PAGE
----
This is the first ever comprehensive literature review that looks at the Māori midwifery workforce and midwifery education in Aotearoa New Zealand. Authored by Dr Hope Tupara and Megan Tahere, the literature review was completed for Te Rau Ora who are working in partnership with Ngā Māia Trust and Counties Manukau Health to develop an evidence base to inform Māori workforce development priorities with a focus on Māori women, babies, children and whānau. Rapua Te Aronga-a-Hine was published on International Midwives Day, May 5th 2020, during International Year of the Midwife.
Authored by Dr Hope Tupara and Megan Tahere, this report summarises evidence and recommendations arising from the project, Te Aronga-a-Hine which was commissioned by the Ministry of Health in Aotearoa New Zealand to inform workforce priorities for Māori women, babies, children and whānau.
In April 2020 Tieki Consultancy signed a Memorandum of Understanding (MOU) with Ngā Māia ki Tāmaki Makaurau that focuses on advancing research priorities that will assist in developing evidence and knowledge of Māori childbirth traditions to inform Māori midwifery practice. The partnership enables members of Ngā Māia ki Tāmaki Makaurau to engage in research conversations and activities, and build research capacity while maintaining their clinical practice presence amongst Māori women, babies, and whānau. Ngā Māia ki Tāmaki Makaurau closed their charitable trust in January 2021 and the members established a new organisation called Te Wakahuia o Hine, and the existing MOU was amended to reflect the changes.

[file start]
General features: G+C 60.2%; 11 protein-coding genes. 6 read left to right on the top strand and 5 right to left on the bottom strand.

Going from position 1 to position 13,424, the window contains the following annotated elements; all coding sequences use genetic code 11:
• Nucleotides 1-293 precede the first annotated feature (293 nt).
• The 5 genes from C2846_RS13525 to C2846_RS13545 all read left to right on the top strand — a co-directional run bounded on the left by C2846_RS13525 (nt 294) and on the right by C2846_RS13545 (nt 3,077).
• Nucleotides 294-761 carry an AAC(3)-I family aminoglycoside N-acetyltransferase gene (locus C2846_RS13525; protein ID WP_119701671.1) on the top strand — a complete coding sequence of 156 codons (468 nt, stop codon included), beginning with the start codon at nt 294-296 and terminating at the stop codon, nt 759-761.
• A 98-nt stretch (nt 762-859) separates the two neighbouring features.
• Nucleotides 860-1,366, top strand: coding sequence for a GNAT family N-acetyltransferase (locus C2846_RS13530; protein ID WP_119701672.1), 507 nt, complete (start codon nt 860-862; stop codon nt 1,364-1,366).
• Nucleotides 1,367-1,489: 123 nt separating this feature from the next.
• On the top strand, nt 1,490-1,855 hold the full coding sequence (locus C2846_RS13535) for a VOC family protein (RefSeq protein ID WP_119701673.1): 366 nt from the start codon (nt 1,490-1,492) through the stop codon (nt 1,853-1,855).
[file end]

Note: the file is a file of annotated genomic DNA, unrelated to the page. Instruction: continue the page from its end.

In May 2020 Dr Hope Tupara and Megan Tahere were awarded an HRC Research Activation Grant to undertake research on Māori Uho Kuku Apparatus (MUKA). Midwives use a number of consumable products for their clinical practice, which includes sterile plastic umbilical cord clamps and cord clamp cutters. About 60,000 births occur in Aotearoa each year and clamping the umbilical cord is common practice for almost every birth. Māori have a long history of using muka fibre extracted from Harakeke for occluding the umbilical vessels. However, muka is not a recognised option provided by district health boards (DHBs) and Te Tiriti o Waitangi is invisible in the Crown's procurement operating model and procurement strategy for all DHBs. This research involves two activation activities, a literature review and relationship development. The future plan is a randomised controlled clinical trial comparing the plastic umbilical cord clamp and MUKA.